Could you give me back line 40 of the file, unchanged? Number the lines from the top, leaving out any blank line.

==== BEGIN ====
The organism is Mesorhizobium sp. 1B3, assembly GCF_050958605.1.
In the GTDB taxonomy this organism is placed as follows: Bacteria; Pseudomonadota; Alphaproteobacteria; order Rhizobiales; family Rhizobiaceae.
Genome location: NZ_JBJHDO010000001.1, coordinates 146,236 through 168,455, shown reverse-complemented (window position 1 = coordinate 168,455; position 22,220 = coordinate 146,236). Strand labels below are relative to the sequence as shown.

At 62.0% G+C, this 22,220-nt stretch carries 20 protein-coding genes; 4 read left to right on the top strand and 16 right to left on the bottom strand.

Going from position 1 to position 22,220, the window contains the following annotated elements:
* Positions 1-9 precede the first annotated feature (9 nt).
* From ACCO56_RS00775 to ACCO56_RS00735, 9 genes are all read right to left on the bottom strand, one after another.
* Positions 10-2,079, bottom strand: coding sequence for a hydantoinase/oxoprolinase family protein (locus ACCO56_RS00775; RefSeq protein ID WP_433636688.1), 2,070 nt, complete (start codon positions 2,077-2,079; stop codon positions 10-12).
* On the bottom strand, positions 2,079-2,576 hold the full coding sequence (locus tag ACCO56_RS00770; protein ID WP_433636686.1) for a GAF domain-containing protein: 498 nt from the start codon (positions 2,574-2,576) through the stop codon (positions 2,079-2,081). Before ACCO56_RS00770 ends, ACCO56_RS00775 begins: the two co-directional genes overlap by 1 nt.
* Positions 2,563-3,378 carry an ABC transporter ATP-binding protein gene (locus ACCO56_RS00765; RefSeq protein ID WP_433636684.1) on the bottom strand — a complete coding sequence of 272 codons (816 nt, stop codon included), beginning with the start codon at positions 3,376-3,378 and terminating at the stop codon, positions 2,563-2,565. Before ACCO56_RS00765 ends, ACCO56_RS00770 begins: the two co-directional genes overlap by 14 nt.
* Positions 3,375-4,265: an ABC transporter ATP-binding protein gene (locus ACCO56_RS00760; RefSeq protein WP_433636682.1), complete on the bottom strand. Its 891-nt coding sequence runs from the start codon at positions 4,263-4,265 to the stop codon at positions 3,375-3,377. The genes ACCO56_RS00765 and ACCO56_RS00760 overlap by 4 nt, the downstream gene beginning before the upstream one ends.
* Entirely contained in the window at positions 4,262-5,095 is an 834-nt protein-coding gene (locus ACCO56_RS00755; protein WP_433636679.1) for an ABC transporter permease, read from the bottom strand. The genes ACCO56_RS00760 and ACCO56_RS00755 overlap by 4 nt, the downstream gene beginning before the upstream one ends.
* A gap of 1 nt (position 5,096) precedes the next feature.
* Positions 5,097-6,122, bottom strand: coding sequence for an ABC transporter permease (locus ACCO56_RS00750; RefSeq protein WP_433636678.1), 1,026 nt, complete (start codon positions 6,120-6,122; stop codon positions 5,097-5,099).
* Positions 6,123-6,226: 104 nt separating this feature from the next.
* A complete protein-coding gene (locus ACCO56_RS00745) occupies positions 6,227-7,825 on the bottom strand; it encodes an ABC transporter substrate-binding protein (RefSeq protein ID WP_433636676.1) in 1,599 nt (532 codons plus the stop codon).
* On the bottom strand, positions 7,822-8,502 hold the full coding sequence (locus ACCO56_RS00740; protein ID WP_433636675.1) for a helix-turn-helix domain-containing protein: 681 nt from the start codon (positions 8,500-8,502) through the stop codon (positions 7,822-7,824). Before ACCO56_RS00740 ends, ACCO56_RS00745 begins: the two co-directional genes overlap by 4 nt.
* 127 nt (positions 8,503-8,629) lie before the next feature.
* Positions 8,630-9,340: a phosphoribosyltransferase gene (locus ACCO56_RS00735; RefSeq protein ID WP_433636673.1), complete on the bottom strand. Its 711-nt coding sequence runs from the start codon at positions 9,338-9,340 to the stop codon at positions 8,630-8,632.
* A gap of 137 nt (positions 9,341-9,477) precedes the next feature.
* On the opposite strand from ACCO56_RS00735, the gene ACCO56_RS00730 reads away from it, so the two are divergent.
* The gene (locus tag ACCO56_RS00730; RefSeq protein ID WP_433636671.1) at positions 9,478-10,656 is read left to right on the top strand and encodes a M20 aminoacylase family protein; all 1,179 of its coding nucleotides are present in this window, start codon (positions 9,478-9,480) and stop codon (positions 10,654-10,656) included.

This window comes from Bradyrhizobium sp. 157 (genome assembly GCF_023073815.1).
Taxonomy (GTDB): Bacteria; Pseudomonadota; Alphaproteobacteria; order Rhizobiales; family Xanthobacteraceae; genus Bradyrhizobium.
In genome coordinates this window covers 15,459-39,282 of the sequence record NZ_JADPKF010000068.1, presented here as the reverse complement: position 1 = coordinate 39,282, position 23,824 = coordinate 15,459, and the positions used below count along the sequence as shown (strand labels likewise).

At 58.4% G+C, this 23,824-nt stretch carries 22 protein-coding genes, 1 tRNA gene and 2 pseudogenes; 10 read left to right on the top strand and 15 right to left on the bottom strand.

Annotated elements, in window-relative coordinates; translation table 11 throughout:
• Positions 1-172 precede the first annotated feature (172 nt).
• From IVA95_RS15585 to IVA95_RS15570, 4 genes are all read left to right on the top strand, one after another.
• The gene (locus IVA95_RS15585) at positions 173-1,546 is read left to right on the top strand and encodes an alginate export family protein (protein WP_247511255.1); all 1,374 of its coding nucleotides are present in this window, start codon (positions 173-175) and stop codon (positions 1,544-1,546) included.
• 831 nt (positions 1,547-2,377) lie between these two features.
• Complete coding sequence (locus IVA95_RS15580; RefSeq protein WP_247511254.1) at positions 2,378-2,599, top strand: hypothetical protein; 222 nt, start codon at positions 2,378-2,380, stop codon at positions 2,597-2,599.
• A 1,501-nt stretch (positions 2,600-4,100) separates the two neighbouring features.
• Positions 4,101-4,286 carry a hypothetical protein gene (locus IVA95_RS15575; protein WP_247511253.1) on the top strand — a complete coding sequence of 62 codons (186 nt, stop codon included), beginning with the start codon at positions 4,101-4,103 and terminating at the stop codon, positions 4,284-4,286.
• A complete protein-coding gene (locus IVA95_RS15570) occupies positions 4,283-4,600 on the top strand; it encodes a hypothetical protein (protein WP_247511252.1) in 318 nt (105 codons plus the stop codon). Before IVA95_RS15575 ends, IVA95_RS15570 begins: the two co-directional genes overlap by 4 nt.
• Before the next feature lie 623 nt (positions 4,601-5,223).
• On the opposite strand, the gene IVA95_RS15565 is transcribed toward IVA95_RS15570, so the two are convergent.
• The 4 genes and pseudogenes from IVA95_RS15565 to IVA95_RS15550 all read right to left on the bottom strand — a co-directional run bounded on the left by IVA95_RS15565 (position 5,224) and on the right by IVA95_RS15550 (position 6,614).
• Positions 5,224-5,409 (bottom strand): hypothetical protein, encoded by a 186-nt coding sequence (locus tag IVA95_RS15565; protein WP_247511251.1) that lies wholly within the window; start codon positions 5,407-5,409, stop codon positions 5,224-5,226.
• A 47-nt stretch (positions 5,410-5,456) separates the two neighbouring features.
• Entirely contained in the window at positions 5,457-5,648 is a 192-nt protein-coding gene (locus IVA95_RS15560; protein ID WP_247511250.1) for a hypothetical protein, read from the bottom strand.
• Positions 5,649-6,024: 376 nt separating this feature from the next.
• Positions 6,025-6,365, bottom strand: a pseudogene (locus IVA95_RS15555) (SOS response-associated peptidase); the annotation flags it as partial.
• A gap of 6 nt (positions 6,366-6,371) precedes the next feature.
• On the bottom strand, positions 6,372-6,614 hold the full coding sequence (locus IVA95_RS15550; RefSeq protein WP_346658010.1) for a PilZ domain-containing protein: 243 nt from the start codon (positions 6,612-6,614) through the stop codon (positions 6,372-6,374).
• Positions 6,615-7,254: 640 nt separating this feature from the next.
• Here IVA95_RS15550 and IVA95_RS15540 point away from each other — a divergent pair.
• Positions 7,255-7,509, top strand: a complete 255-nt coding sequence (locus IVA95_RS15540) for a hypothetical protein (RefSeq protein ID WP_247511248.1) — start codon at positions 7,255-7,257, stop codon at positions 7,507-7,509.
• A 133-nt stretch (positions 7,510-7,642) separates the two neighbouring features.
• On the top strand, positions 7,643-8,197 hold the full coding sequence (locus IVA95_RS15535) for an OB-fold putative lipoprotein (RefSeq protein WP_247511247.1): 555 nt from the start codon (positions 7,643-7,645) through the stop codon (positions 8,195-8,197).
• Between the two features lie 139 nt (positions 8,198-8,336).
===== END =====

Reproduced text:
• A 47-nt stretch (positions 5,410-5,456) separates the two neighbouring features.